Did Notre Dame v Southern Methodist Rivalry Create Religious Tension?

Written by Ralph E. Shaffer

Tuesday, 15 January 2019

It's been three decades since the last game was played in one of the nation's great football rivalries. In 1989, Notre Dame's Fighting Irish beat Southern Methodist's Mustangs for the tenth time in a series that stretches back to the 1930s. SMU, nearly always the underdog, has won only three times, and eagerly looks ahead to a possible renewal of the intersectional contest sometime in the 2020s.

Rumor has it that the series ended thirty years ago because it increased religious animosity. The Gallup polling organization conducted a survey of Americans on the eve of the 1989 game, and the results of the poll were quite revealing. All the major beliefs regarding religion were evident in the way the people polled looked at the Irish-Mustang match-up.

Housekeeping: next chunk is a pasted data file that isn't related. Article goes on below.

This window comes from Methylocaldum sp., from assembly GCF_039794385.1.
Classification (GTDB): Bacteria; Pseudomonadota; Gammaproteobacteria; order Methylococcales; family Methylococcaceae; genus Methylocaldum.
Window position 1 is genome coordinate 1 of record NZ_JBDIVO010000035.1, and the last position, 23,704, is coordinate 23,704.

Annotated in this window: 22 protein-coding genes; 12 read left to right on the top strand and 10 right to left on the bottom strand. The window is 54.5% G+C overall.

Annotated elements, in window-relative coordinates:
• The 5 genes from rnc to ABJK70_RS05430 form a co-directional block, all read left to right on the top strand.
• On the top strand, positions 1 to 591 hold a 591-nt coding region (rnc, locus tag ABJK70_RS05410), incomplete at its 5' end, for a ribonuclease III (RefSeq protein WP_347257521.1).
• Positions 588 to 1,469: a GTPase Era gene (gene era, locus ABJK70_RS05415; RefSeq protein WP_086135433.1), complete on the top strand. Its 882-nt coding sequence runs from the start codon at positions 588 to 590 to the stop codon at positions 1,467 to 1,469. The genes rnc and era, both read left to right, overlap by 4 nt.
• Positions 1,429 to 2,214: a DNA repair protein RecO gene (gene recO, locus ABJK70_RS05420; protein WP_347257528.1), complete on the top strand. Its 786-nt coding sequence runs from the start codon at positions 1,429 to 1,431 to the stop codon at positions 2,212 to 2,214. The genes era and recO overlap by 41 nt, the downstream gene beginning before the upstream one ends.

For those who have difficulty differentiating between various religious beliefs, here is Gallup's foolproof litmus test for making those distinctions:

What's a Christian? Someone who is sure that God is on his side, whether the guy is for the Irish or the Mustangs.

Who's a true Catholic? The guy who hates football but cheers for Notre Dame when it's the Irish against SMU.

A Protestant? The Texas Aggie alum who roots for Southern Methodist when SMU plays Notre Dame.

How does Gallup define an atheist? Someone who doesn't care who wins when the Irish take on SMU.

So where does the agnostic stand on Notre Dame v SMU? He doesn't know if there will be a game.

The story above is a satire or parody. It is entirely fictitious.

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